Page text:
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NAME

r.landscape.evol - Simulates the cumulative effect of erosion and deposition on a landscape over time.

KEYWORDS

raster, hydrology, erosion modeling, landscape evolution

SYNOPSIS

r.landscape.evol
r.landscape.evol --help
r.landscape.evol [-mpkdrste] elev=name initbdrk=name prefx=basename outdem=basename outsoil=basename number=integer [k=name] [c=name] [p=name] [sdensity=name] [transp_eq=string] [exp_m=string] [exp_n=string] r=name rain=name storms=name stormlength=name stormi=name [climfile=string] [manningn=name] [flowcontrib=name] [convergence=integer] [statsout=name] [--overwrite] [--help] [--verbose] [--quiet] [--ui]

Flags:

-m
-m Apply smoothing (useful to mitigate possible unstable conditions in streams)
-p
-p Run a sampling procedure to generate a vector points map with scaled flow accumulation values suitable for determining transport equation thresholds. Overrides all other output.
-k
-k Keep ALL temporary maps (overides flags -drst). This will make A LOT of maps!
-d
-d Don't output yearly soil depth maps
-r
-r Don't output yearly maps of the erosion/deposition rates ("ED_rate" map, in vertical meters)
-s
-s Keep all slope maps
-t
-t Keep yearly maps of the Transport Capacity at each cell ("Qs" maps)
-e
-e Keep yearly maps of the Excess Transport Capacity (divergence) at each cell ("DeltaQs" maps)
--overwrite
Allow output files to overwrite existing files
--help
Print usage summary
--verbose
Verbose module output
--quiet
Quiet module output
--ui
Force launching GUI dialog

Parameters:

elev=name [required]
Input elevation map (DEM of surface)
initbdrk=name [required]
Bedrock elevations map (DEM of bedrock)
Default:
prefx=basename [required]
Name for output basename raster map(s)
Default: levol_
outdem=basename [required]
Name stem for output elevation map(s) (preceded by prefix and followed by numerical suffix if more than one iteration)
Default: elevation
outsoil=basename [required]
Name stem for the output soil depth map(s) (preceded by prefix and followed by numerical suffix if more than one iteration)
Default: soildepth
number=integer [required]
Number of iterations (cycles) to run
Default: 1
k=name
Soil erodability index (K factor) map or constant (values <= 0.09 [t.ha.h /ha.MJ.mm])
Default: 0.05
c=name
Landcover index (C factor) map or constant (values <=1.0 [unitless])
Default: 0.005
p=name
Landuse practices factor (P factor) map or constant (values <=1.0 [unitless])
Default: 1.0
sdensity=name
Soil density map or constant for conversion from mass to volume (values typically >=1000 [kg/m3])
Default: 1218.4
transp_eq=string
The sediment transport equation to use (USPED: Tc=R*K*C*P*A^m*B^n, Stream power: Tc=Kt*gw*1/N*h^m*B^n, or Shear stress: Tc=Kt*tau^m ).
Options: StreamPower, ShearStress, USPED
Default: StreamPower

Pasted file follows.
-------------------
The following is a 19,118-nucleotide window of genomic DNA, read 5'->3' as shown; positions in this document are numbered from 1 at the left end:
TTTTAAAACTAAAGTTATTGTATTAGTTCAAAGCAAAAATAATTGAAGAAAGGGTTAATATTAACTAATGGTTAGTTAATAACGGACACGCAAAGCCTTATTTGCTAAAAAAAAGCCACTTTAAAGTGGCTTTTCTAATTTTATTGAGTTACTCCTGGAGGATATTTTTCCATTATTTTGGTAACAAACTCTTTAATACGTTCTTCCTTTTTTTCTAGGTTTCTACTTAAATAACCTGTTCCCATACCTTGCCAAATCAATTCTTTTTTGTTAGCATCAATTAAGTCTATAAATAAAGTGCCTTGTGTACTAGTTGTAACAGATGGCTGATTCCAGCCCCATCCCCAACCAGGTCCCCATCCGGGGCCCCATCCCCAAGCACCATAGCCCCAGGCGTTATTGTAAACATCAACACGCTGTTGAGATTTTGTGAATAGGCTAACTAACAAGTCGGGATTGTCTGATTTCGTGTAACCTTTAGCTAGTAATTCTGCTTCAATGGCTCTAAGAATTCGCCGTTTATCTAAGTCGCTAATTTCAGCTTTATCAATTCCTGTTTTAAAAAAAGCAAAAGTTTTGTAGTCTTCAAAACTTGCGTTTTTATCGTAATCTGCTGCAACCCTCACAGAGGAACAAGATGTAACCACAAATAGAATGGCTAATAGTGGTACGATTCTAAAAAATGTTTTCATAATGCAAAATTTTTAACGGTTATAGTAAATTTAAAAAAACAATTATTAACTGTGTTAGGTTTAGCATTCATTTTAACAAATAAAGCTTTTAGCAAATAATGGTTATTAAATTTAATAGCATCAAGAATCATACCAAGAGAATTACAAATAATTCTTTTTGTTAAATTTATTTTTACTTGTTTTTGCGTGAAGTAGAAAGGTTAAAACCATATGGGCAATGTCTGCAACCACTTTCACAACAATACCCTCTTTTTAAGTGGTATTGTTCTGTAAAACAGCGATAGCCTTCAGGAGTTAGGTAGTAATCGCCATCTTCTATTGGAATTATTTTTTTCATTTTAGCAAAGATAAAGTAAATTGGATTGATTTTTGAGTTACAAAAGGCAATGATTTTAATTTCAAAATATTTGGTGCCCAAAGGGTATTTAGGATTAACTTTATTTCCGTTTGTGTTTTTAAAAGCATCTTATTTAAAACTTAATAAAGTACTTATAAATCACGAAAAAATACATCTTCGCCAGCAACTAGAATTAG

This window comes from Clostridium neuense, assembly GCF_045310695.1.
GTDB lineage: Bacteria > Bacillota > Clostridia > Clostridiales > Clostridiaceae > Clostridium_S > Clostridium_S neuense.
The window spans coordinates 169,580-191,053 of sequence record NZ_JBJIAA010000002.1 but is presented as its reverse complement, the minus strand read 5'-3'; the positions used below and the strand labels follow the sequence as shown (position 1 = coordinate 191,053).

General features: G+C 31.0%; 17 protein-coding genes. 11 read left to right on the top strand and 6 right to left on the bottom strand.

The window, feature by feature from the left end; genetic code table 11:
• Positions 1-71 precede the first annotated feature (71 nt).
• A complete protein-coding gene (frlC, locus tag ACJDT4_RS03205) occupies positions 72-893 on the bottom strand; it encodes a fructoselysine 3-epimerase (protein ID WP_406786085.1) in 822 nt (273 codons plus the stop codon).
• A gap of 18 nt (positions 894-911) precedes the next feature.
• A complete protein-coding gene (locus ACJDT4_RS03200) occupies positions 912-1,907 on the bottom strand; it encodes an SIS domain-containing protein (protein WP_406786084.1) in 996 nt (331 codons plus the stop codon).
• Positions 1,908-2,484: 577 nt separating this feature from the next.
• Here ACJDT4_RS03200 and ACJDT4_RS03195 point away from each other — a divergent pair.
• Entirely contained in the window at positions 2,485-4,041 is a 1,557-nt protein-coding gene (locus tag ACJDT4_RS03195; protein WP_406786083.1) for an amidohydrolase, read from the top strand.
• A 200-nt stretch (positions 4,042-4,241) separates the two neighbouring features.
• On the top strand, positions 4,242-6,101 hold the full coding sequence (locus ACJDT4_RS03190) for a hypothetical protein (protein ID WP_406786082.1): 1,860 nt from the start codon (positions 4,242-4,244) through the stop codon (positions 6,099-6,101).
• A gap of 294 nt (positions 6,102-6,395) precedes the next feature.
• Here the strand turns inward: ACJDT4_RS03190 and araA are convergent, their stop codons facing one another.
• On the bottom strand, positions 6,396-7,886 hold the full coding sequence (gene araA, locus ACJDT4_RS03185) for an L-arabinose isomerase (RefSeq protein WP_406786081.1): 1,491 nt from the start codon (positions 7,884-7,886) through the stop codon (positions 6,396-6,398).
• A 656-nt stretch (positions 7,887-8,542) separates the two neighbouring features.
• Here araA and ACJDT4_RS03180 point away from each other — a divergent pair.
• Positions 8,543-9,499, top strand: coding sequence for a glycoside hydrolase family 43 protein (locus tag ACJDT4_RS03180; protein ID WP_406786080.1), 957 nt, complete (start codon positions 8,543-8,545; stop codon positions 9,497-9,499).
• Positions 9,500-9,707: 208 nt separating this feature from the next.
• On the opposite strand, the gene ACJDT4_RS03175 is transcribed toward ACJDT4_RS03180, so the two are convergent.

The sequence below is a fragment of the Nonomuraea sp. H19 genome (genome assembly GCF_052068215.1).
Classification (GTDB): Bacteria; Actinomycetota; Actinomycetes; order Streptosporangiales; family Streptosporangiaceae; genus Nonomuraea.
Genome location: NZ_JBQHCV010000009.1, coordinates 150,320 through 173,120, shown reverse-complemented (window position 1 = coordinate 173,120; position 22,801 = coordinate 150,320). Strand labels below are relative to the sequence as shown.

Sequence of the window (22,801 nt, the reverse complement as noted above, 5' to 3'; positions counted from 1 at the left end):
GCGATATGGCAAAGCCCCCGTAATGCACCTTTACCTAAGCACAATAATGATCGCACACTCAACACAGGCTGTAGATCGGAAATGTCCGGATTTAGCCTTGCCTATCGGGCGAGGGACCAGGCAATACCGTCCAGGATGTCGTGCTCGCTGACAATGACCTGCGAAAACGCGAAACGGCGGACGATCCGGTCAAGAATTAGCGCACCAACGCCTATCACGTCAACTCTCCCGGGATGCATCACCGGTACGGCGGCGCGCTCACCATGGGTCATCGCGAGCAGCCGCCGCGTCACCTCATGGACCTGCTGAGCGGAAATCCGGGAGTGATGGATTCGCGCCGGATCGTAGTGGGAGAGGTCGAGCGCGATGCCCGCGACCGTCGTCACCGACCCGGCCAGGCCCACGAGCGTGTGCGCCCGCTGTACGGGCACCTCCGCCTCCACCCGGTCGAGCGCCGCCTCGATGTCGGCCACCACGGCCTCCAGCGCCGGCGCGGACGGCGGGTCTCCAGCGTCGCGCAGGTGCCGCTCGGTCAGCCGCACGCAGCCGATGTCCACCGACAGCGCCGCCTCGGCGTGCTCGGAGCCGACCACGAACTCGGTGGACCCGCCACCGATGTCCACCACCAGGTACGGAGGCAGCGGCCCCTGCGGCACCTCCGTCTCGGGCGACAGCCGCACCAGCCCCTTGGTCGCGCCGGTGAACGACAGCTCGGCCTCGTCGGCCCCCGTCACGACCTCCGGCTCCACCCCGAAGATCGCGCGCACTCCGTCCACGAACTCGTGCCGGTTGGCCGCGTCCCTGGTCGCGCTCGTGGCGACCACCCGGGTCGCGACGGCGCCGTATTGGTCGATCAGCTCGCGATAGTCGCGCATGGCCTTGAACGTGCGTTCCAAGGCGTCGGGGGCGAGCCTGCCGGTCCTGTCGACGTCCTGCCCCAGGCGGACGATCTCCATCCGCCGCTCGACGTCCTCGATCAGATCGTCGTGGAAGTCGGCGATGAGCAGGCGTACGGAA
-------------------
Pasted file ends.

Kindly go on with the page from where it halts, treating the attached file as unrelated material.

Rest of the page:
exp_m=string
Exponent m relates to the influence of upslope area (and thus flow depth, discharge) on transport capacity. Values generally thought to scale inversely with increasing depth of flow between the two cutoff thresholds specified: "thresh1,m1,thresh2,m2"
Default: 10,2,100,1
exp_n=string
Exponent n relates to the influence of local topographic slope on transport capacity. Default values set to scale inversely with increasing local slope between the two slope cutoff thresholds specified: "thresh1,n1,thresh2,n2"
Default: 10,2,45,0.5
r=name [required]
Rainfall (R factor) map or constant (Employed only in the USPED equation) (values typically between 500 and 10000 [MJ.mm/ha.h.yr])
Default: 720
rain=name [required]
Precip total for the average erosion-causing storm map (Employed in stream power and shear stress equations) (values typically >=30.0 [mm])
Default: 30
storms=name [required]
Number of erosion-causing storms per year map or constant (Employed in stream power and shear stress equations) (values >=0 [integer])
Default: 2
stormlength=name [required]
Average length of the storm map or constant (Employed in stream power and shear stress equations) (values >=0.0 [h])
Default: 24.0
stormi=name [required]
Proportion of the length of the storm where the storm is at peak intensity map or constant (Employed in stream power and shear stress equations) (values typically ~0.05 [unitless proportion])
Default: 0.05
climfile=string
Path to climate file of comma separated values of "rain,R,storms,stormlength,stormi", with a new line for each year of the simulation. This option will override values or maps entered above.
manningn=name
Map or constant of the value of Manning's "N" value for channelized flow. (Employed in stream power and shear stress equations) (0.03 = clean/straight stream channel, 0.035 = major river, 0.04 = sluggish stream with pools, 0.06 = very clogged streams [unitless])
Default: 0.03
flowcontrib=name
Map or constant indicating how much each cell contributes to downstream flow (this typically relates to vegetation or conservation practices). If no map or value entered, routine will assume 100% downstream contribution (values between 0 and 100 [unitless percentage])
Default: 100
convergence=integer
Value for the flow convergence variable in r.watershed. Small values make water spread out, high values make it converge in narrower channels.
Options: 1, 2, 3, 4, 5, 6, 7, 8, 9, 10
Default: 5
statsout=name
Name for the statsout text file (optional, if none provided, a default name will be used)

Table of contents

DESCRIPTION

r.landscape.evol takes as input a raster digital elevation model (DEM) of surface topography and an input raster DEM of bedrock elevations, as well as several environmental variables, and computes the net change in elevation due to erosion and deposition Stream Power equation, the Shear Stress equation, or the USPED equation.

NOTES

Transport capacity equations.